David Yen will be heading off to the University of Waterloo with a bit of hardware to hang on his wall – the Governor General’s Bronze Academic Medal.
This award is earned by the top graduating student in a high school and is based on the average mark on all Grade 11 and Grade 12 courses. The calculation is done in the summer after all courses and any assessments are complete; schools do not know the winner until late August just as the recipient is heading off to university to begin the next chapter of their lives. Often the difference between first and second place can come down to less than 0.1 per cent, but not this year. Yen’s average was well above other worthy candidates with an average of 98.3 per cent.
Yen plans on following his passion of math and technology by completing a bachelor’s degree in Waterloo’s Program of Mechatronics Engineering.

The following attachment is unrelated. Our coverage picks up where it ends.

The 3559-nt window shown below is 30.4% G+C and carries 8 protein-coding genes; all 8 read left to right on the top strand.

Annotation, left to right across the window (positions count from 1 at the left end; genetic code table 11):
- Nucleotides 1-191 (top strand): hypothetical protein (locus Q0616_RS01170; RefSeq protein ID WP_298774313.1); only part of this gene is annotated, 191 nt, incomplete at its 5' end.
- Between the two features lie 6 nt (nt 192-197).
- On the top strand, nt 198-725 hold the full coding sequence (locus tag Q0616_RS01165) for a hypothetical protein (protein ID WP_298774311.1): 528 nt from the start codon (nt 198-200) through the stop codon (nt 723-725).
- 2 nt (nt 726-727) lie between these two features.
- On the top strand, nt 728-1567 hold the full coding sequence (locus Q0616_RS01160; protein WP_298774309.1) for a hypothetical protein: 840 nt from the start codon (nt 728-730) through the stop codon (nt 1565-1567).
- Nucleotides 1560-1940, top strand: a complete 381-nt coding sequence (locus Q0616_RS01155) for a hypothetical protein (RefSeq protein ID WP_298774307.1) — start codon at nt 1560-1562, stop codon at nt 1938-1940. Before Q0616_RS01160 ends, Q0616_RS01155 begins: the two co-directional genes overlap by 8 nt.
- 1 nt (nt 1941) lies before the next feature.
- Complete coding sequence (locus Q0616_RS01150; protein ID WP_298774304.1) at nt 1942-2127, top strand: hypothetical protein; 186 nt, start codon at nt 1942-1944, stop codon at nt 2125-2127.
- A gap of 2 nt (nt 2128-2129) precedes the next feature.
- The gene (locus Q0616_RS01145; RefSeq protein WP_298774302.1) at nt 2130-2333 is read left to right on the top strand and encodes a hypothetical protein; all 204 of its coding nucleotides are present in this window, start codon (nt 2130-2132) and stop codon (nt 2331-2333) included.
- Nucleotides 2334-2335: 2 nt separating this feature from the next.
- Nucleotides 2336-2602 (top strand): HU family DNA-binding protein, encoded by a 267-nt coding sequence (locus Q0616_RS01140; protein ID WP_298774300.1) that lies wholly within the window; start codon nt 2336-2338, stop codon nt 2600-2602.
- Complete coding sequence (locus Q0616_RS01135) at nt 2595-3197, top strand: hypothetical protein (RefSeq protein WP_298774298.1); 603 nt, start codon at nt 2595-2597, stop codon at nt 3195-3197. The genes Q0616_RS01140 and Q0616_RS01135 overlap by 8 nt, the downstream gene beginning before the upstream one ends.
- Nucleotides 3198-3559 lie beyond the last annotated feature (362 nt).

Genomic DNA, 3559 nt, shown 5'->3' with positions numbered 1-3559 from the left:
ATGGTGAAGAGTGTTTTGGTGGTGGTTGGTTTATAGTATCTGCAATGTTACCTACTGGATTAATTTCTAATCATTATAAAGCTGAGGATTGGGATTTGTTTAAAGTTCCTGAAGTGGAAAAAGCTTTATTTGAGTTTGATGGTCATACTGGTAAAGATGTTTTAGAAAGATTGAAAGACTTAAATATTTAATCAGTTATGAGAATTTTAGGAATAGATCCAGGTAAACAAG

At Vanier’s award ceremony in June, Yen won almost every major award in math and science – including Accounting 11, Precalculus 12, Calculus 12, Physics 12, and was the school’s top writer of the Euclid Math Contest. In Grade 11, Yen won the Chemistry 11 and Physics & Engineering 11 award. As part of his physics courses, Yen completed two major science fair projects. One was re-creating a sample of “gecko tape” from scratch, which is quite an accomplishment considering there is no adhesive in gecko tape, and for his second project Yen built an e-bike from the ground up. With his very limited spare time, Yen was on the senior boys’ volleyball team, and an avid badminton player. Yen credits his success to the support of his many friends and family, especially his brother Daniel.
Best of luck at Waterloo, David.